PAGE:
ITU Says Study Groups Covered by Disclosure Policy

19 January 2017

The International Telecommunication Union’s new disclosure policy will cover Study Groups, according to the ITU’s responses to FreedomInfo.org queries.

The Study Groups, key committees that draft policies, were not specifically mentioned in the new policy. The ITU wrote: “Annex 1 covers ITU Study Groups under Section D “Information on ITU’s operational activities” / “Developing standards, manuals and guidelines.”

The ITU recently announced its access to information policy. (See Freedominfo.org report.)

The ITU said further information about the policy will be forthcoming, including a “background report” and a “procedures document.”

The ITU acknowledged several other distinctive characteristics of the policy, stating, “There is no appeals process for requesters.”

Commenting on the scope of the policy, the ITU said:

Annex 1 is a positive list that enumerates the types of information that are made available to the public (subject to Section III of the policy (Non-disclosure)). Types of information that are not enumerated in Annex 1 are not open to the public.

Asked if documents submitted prior to meetings,will they be released in advance as they are circulated, the ITU replied:

Subject to Section III of the policy, information/documents that appear in Annex 1 and that are submitted prior to meetings will be made available to the public at the same time as they are made available to meeting participants via the ITU website.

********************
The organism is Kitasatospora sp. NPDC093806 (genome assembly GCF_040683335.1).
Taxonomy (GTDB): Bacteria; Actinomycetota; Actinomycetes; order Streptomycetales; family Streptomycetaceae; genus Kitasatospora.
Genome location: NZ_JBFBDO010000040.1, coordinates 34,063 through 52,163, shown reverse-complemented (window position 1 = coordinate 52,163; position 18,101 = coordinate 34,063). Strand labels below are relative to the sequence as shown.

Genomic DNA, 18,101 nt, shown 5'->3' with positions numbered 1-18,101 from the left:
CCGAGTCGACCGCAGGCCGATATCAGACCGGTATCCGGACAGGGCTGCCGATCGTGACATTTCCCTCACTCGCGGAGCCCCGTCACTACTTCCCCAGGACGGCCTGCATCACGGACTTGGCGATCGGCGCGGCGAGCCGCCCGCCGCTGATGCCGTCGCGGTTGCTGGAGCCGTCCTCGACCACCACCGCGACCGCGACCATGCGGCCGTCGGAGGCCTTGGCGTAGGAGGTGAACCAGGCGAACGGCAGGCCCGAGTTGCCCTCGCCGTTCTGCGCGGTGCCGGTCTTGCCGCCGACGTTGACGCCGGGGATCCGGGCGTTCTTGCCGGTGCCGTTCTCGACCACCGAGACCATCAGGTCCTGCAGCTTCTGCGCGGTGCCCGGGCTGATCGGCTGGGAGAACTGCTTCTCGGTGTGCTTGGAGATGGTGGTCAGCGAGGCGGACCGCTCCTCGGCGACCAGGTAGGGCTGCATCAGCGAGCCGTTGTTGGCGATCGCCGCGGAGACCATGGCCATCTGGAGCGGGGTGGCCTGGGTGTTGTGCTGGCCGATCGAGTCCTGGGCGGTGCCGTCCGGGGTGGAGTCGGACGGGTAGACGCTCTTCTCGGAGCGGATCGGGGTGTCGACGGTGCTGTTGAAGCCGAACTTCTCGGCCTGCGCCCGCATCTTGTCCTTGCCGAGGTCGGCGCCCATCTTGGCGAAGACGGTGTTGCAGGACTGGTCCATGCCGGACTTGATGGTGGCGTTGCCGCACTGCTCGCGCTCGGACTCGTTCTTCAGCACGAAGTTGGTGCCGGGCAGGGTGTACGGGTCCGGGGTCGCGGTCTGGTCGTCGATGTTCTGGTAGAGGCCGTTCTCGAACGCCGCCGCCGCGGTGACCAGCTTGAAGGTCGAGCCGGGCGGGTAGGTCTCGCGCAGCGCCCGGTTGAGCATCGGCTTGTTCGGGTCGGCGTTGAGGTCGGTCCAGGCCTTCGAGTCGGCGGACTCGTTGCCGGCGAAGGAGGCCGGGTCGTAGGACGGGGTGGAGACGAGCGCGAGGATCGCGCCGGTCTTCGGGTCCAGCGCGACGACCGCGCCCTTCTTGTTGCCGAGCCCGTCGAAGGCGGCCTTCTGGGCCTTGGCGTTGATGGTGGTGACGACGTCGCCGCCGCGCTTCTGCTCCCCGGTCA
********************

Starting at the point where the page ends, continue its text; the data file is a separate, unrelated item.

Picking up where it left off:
The policy allows submitters of information to exempt material that is “sensitive?” Asked if there is a definition of “sensitive,” the ITU said:

As stated in point 3.2 of the policy, submitters of information to ITU conferences, assemblies and meetings are solely responsible for identifying if the information, or portion thereof, contains information falling into any of the categories listed in Section III or is otherwise sensitive and therefore marking the document for restricted access.  The ITU Secretariat is not authorized to question the decision of the submitter.

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In this column, Washington, D.C.-based journalist Toby J. McIntosh reports on the latest developments in information disclosure in International Financial and Trade Institutions (IFTI).
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